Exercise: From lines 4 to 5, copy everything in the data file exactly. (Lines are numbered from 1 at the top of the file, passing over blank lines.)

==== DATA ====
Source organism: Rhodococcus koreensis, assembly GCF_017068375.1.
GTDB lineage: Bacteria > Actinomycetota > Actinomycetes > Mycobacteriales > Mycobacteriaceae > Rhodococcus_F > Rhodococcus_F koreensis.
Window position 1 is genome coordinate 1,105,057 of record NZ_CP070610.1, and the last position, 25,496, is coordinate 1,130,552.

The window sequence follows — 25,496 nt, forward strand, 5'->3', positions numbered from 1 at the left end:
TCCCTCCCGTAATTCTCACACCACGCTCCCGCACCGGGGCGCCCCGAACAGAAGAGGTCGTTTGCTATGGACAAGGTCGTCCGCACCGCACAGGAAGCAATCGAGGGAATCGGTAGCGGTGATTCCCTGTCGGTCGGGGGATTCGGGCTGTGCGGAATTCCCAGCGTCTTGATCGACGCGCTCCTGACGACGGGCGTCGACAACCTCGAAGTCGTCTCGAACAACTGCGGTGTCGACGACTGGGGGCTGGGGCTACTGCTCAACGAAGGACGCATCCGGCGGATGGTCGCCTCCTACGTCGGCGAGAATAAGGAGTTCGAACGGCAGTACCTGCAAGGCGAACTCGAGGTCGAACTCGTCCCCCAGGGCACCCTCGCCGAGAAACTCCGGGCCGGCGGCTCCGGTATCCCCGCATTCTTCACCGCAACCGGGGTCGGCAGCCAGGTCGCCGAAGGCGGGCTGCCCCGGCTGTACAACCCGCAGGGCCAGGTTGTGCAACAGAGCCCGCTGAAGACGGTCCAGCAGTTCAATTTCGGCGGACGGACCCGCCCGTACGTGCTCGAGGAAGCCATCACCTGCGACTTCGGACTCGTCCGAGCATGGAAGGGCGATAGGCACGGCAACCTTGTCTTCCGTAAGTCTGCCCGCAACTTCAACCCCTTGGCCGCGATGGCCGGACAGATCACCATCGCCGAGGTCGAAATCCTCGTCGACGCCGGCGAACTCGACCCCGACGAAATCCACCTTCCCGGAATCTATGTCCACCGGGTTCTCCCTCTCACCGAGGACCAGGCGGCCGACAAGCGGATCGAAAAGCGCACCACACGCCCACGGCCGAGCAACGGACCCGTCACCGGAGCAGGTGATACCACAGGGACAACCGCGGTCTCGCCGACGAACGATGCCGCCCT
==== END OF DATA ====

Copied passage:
The window sequence follows — 25,496 nt, forward strand, 5'->3', positions numbered from 1 at the left end:
TCCCTCCCGTAATTCTCACACCACGCTCCCGCACCGGGGCGCCCCGAACAGAAGAGGTCGTTTGCTATGGACAAGGTCGTCCGCACCGCACAGGAAGCAATCGAGGGAATCGGTAGCGGTGATTCCCTGTCGGTCGGGGGATTCGGGCTGTGCGGAATTCCCAGCGTCTTGATCGACGCGCTCCTGACGACGGGCGTCGACAACCTCGAAGTCGTCTCGAACAACTGCGGTGTCGACGACTGGGGGCTGGGGCTACTGCTCAACGAAGGACGCATCCGGCGGATGGTCGCCTCCTACGTCGGCGAGAATAAGGAGTTCGAACGGCAGTACCTGCAAGGCGAACTCGAGGTCGAACTCGTCCCCCAGGGCACCCTCGCCGAGAAACTCCGGGCCGGCGGCTCCGGTATCCCCGCATTCTTCACCGCAACCGGGGTCGGCAGCCAGGTCGCCGAAGGCGGGCTGCCCCGGCTGTACAACCCGCAGGGCCAGGTTGTGCAACAGAGCCCGCTGAAGACGGTCCAGCAGTTCAATTTCGGCGGACGGACCCGCCCGTACGTGCTCGAGGAAGCCATCACCTGCGACTTCGGACTCGTCCGAGCATGGAAGGGCGATAGGCACGGCAACCTTGTCTTCCGTAAGTCTGCCCGCAACTTCAACCCCTTGGCCGCGATGGCCGGACAGATCACCATCGCCGAGGTCGAAATCCTCGTCGACGCCGGCGAACTCGACCCCGACGAAATCCACCTTCCCGGAATCTATGTCCACCGGGTTCTCCCTCTCACCGAGGACCAGGCGGCCGACAAGCGGATCGAAAAGCGCACCACACGCCCACGGCCGAGCAACGGACCCGTCACCGGAGCAGGTGATACCACAGGGACAACCGCGGTCTCGCCGACGAACGATGCCGCCCT